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Home > Cats > How Powerful is a Cat’s Hearing Compared to Humans? The Interesting Answer

How Powerful is a Cat’s Hearing Compared to Humans? The Interesting Answer

black cat wearing breakaway collar

There’s a great deal more to cats than just being fluffy bundles of love and joy (unless they’re waking us up at 7.00 am on a Saturday). A cat’s senses are very advanced, especially their sense of smell and hearing, and highly attuned to their environment. To put this into perspective, cats can hear sound frequencies that are about three times higher than a human can hear. Let’s explore this further.


Why Is a Cat’s Hearing So Advanced?

A cat’s ability to hear lower frequencies is the same as a human’s, and the limit is around 20 Hertz. However, a cat’s ability to hear higher frequencies is far more advanced—up to 64,000 Hertz whereas humans can only hear frequencies up to around 20,000 Hertz. This means that they are able to hear high-pitched sounds that humans are unable to hear or can hardly hear.

One of the reasons cats can hear so well is the way their ears are built. A cat’s ears are made up of 32 muscles which allow for a better range of ear movement—all the better for picking up more sounds.

Cats can rotate their ears up to 180 degrees, and you may notice that they sometimes move their ears but not their heads. This means they’re busy catching some sound waves! Their pointy ears help to amplify the sound waves they pick up.

Moreover, cats can hear very small variations in sound—even those at just one-tenth of a pitch, which helps them identify what’s making the sound. In the wild, this helps cats identify what kind of animal might be producing the sound and whether it could be a potential meal (i.e. a mouse).

Fashion beauty Sphinx cat is wearing beads. Bald cat wears jewelry
Image By: Elena Sherengovskaya, Shutterstock

How Cats Use Their Sense of Hearing for Survival

With their powerful sense of hearing, cats can not only get information on the kind of animal that may be making the sound but also where the animal is located. Cats don’t even need to see their prey to be able to figure out where it is. In addition to seeking out prey, the cat’s acute sense of hearing helps them steer clear of potential predators.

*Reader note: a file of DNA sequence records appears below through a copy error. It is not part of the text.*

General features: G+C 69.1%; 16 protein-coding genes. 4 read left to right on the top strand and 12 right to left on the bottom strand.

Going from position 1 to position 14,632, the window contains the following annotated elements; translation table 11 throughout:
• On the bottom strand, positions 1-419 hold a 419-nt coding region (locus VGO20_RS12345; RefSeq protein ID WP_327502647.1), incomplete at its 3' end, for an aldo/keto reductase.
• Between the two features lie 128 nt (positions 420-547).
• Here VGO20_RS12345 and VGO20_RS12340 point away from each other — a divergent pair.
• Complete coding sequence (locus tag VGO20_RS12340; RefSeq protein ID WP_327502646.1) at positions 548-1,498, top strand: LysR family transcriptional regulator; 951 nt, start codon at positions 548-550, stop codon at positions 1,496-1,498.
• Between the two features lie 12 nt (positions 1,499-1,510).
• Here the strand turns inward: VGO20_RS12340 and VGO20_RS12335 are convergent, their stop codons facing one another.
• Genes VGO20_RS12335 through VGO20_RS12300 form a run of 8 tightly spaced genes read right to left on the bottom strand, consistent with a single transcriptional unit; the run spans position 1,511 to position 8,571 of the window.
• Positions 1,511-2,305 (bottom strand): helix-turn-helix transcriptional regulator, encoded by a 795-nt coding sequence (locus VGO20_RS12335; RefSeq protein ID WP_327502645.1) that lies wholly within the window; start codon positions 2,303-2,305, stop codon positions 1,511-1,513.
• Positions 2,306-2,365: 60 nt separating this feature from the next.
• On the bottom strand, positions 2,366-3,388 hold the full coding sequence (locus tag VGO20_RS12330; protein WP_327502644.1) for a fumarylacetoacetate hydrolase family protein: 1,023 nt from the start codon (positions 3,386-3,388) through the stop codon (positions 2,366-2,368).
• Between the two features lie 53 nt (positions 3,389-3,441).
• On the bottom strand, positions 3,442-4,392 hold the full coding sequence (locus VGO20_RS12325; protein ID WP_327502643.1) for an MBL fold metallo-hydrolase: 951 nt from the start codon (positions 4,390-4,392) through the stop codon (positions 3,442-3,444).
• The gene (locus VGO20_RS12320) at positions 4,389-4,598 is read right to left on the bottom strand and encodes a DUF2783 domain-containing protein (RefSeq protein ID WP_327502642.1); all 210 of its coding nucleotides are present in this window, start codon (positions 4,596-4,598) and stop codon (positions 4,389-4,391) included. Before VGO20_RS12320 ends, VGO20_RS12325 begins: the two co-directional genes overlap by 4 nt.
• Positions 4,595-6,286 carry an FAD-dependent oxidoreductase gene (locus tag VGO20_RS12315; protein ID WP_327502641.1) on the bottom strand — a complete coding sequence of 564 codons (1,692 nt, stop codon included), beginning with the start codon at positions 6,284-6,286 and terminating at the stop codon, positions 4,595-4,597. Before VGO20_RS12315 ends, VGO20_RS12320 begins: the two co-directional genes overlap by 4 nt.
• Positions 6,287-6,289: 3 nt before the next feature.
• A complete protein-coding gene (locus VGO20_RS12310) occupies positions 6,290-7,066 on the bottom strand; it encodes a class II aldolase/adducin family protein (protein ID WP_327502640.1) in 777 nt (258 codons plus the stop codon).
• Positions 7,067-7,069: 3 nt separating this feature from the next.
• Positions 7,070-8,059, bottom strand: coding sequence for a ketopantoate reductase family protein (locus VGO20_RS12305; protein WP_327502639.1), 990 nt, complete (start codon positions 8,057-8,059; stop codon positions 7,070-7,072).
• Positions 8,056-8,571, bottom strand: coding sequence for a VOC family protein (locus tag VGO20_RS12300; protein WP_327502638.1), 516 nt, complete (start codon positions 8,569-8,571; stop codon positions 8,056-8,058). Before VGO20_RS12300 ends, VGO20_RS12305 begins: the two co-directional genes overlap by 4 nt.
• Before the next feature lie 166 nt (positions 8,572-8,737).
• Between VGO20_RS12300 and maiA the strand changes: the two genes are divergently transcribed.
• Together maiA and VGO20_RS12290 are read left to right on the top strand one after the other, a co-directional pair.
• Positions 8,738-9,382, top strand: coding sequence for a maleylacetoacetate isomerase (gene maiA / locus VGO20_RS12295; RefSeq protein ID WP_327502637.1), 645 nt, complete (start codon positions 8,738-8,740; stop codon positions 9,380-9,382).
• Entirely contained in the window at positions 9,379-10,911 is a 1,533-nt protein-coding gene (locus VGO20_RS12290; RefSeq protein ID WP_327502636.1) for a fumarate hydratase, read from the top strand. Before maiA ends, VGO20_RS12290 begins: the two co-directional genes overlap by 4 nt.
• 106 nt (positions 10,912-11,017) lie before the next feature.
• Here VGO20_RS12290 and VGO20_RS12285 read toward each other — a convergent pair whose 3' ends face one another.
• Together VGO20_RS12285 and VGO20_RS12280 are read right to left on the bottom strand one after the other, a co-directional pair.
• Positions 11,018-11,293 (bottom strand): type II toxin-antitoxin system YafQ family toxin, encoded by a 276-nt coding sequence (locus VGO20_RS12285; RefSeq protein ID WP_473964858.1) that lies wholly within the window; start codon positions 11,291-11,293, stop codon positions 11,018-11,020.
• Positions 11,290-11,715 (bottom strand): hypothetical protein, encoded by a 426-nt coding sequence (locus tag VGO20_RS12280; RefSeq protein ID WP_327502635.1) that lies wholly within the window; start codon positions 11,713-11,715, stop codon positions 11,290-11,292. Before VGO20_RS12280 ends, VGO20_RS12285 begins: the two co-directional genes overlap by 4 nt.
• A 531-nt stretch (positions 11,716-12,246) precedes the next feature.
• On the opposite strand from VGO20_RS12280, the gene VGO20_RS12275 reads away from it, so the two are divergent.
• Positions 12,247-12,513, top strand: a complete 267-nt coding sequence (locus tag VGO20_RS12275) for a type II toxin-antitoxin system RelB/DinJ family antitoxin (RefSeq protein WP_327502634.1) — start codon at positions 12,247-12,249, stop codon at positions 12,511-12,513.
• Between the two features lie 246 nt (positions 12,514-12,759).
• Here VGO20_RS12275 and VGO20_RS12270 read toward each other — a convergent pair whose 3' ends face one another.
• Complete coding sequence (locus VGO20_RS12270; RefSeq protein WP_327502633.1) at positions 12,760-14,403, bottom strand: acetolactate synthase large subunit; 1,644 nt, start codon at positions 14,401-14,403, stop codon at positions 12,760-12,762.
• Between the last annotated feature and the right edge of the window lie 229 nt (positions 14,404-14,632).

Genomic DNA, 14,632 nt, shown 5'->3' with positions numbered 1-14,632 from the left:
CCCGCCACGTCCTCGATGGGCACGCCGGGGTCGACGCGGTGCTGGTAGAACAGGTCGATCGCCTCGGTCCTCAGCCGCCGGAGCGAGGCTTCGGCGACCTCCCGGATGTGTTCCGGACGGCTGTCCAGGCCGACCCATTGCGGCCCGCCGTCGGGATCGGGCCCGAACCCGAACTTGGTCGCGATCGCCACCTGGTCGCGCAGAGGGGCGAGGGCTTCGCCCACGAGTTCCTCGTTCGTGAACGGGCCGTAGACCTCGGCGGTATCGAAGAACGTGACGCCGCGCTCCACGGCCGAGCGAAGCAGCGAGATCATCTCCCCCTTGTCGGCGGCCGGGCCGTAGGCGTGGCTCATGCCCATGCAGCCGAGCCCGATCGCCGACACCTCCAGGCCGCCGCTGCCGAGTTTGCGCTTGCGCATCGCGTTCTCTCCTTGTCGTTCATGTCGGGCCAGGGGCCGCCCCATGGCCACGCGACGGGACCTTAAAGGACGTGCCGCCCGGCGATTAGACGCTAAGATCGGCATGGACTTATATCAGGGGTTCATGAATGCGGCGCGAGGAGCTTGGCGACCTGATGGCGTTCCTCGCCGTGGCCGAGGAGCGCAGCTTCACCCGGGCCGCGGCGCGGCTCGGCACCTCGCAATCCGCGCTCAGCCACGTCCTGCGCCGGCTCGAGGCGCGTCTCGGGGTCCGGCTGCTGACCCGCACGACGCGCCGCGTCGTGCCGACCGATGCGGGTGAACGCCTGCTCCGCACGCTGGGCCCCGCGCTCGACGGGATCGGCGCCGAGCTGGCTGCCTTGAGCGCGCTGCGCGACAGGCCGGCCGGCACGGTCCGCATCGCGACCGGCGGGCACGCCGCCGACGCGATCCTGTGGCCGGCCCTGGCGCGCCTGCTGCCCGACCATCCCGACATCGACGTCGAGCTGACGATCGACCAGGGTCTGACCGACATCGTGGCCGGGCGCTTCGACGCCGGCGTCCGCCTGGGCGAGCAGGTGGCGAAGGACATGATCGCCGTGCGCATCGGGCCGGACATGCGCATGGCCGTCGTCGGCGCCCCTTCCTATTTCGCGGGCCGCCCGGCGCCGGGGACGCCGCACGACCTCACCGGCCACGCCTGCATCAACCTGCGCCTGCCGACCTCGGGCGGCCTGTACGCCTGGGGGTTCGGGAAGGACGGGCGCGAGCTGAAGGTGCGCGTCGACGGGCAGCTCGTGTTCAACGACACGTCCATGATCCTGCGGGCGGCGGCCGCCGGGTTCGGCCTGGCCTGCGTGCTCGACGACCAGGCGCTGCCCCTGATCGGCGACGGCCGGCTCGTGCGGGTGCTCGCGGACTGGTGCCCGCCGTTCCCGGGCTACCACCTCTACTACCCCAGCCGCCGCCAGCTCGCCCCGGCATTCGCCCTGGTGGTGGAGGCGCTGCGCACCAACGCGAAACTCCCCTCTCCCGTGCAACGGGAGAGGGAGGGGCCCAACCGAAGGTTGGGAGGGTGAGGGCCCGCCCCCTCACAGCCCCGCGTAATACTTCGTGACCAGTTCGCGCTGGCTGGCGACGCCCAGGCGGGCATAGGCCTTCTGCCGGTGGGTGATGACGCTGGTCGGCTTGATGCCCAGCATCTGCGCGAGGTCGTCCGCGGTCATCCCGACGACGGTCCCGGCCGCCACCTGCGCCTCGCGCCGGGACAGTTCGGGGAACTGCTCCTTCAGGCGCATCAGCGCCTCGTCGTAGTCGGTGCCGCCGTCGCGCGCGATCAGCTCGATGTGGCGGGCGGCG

For a mother cat with kittens, her keen sense of hearing helps her keep tabs on where they are and what they’re up to. If the kittens get into distress, the mother cat will know because she can hear even faint cries the kittens might produce.

a cat wearing a harness
Image By: M.Pakats, Shutterstock

A Cat’s Sense of Hearing Compared to Other Animals

A cat’s sense of hearing is not only more powerful than that of humans but is also far more sensitive than that of many other animals (with a few exceptions). See for yourself in the table below. In summary, a cat’s hearing range is broader than that of several animals including dogs, cows, and rabbits, but is less broad than that of others including bats and mice.

Animal Approximate Hearing Range (Hz)
Cat 45–64,000
Human 64–23,000
Dog 67–45,000
Mouse 1,000—91,000
Horse 55–33,500
Cow 23–35,000
Rabbit 360–42,000
Bat 2,000–110,000
Goldfish 20–3,000
Owl 200–12,000
Chicken 125–2,000


Final Thoughts

So, next time you see your cat’s ears twitching backward slightly, remember that those cute, pointy ears are serious hearing machines at work! To sum it up, the reason cats can hear so well is that they’re adapted for survival.

Even though domestic cats don’t need to hunt for their prey, the instincts of their wild descendants are still very much embedded. For street cats who aren’t lucky enough to have someone cater to their every whim, their hearing plays a big role in their survival.

Featured Image Credit: Graziegranata, Shutterstock

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